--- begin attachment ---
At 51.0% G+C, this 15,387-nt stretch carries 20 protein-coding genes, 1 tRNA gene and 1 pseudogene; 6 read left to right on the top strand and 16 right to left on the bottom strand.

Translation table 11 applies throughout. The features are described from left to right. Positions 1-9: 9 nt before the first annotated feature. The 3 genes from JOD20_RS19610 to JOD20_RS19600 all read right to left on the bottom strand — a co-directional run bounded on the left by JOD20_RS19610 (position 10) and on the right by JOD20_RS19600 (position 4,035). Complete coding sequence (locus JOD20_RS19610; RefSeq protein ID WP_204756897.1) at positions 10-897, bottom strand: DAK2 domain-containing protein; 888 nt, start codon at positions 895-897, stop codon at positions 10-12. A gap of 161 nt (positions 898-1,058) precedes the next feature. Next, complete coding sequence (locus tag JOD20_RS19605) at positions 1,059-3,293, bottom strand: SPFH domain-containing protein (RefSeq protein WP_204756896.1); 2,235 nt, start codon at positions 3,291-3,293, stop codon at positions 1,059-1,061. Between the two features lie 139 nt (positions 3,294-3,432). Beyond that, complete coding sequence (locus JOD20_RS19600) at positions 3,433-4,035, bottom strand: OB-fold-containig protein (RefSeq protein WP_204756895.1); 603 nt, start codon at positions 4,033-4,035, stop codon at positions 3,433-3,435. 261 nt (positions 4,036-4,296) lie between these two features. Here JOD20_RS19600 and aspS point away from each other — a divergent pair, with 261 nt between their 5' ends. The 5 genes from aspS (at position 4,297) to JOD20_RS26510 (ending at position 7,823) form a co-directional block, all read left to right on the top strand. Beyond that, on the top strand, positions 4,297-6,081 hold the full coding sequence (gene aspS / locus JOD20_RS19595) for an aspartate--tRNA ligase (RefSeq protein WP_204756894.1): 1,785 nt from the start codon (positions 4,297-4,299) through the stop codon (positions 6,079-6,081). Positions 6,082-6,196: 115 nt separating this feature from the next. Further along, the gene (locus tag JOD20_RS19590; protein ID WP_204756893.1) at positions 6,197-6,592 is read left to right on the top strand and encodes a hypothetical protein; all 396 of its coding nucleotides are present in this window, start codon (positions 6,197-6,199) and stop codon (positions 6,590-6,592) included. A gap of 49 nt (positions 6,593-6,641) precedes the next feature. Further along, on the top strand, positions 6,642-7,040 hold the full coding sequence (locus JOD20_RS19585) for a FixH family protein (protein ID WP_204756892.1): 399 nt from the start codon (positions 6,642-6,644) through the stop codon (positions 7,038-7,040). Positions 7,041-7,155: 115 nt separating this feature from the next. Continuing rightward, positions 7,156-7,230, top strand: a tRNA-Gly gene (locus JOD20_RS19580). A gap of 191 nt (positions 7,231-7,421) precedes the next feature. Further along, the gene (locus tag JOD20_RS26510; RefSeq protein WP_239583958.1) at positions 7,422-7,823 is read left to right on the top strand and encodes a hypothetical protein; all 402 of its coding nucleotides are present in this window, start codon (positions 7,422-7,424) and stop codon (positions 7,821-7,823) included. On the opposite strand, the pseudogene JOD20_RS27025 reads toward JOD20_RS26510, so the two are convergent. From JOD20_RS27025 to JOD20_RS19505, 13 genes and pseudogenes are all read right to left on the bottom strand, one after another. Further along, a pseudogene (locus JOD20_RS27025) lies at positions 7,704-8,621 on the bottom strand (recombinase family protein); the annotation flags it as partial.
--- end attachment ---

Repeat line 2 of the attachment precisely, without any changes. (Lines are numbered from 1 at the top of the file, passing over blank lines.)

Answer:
Translation table 11 applies throughout. The features are described from left to right. Positions 1-9: 9 nt before the first annotated feature. The 3 genes from JOD20_RS19610 to JOD20_RS19600 all read right to left on the bottom strand — a co-directional run bounded on the left by JOD20_RS19610 (position 10) and on the right by JOD20_RS19600 (position 4,035). Complete coding sequence (locus JOD20_RS19610; RefSeq protein ID WP_204756897.1) at positions 10-897, bottom strand: DAK2 domain-containing protein; 888 nt, start codon at positions 895-897, stop codon at positions 10-12. A gap of 161 nt (positions 898-1,058) precedes the next feature. Next, complete coding sequence (locus tag JOD20_RS19605) at positions 1,059-3,293, bottom strand: SPFH domain-containing protein (RefSeq protein WP_204756896.1); 2,235 nt, start codon at positions 3,291-3,293, stop codon at positions 1,059-1,061. Between the two features lie 139 nt (positions 3,294-3,432). Beyond that, complete coding sequence (locus JOD20_RS19600) at positions 3,433-4,035, bottom strand: OB-fold-containig protein (RefSeq protein WP_204756895.1); 603 nt, start codon at positions 4,033-4,035, stop codon at positions 3,433-3,435. 261 nt (positions 4,036-4,296) lie between these two features. Here JOD20_RS19600 and aspS point away from each other — a divergent pair, with 261 nt between their 5' ends. The 5 genes from aspS (at position 4,297) to JOD20_RS26510 (ending at position 7,823) form a co-directional block, all read left to right on the top strand. Beyond that, on the top strand, positions 4,297-6,081 hold the full coding sequence (gene aspS / locus JOD20_RS19595) for an aspartate--tRNA ligase (RefSeq protein WP_204756894.1): 1,785 nt from the start codon (positions 4,297-4,299) through the stop codon (positions 6,079-6,081). Positions 6,082-6,196: 115 nt separating this feature from the next. Further along, the gene (locus tag JOD20_RS19590; protein ID WP_204756893.1) at positions 6,197-6,592 is read left to right on the top strand and encodes a hypothetical protein; all 396 of its coding nucleotides are present in this window, start codon (positions 6,197-6,199) and stop codon (positions 6,590-6,592) included. A gap of 49 nt (positions 6,593-6,641) precedes the next feature. Further along, on the top strand, positions 6,642-7,040 hold the full coding sequence (locus JOD20_RS19585) for a FixH family protein (protein ID WP_204756892.1): 399 nt from the start codon (positions 6,642-6,644) through the stop codon (positions 7,038-7,040). Positions 7,041-7,155: 115 nt separating this feature from the next. Continuing rightward, positions 7,156-7,230, top strand: a tRNA-Gly gene (locus JOD20_RS19580). A gap of 191 nt (positions 7,231-7,421) precedes the next feature. Further along, the gene (locus tag JOD20_RS26510; RefSeq protein WP_239583958.1) at positions 7,422-7,823 is read left to right on the top strand and encodes a hypothetical protein; all 402 of its coding nucleotides are present in this window, start codon (positions 7,422-7,424) and stop codon (positions 7,821-7,823) included. On the opposite strand, the pseudogene JOD20_RS27025 reads toward JOD20_RS26510, so the two are convergent. From JOD20_RS27025 to JOD20_RS19505, 13 genes and pseudogenes are all read right to left on the bottom strand, one after another. Further along, a pseudogene (locus JOD20_RS27025) lies at positions 7,704-8,621 on the bottom strand (recombinase family protein); the annotation flags it as partial.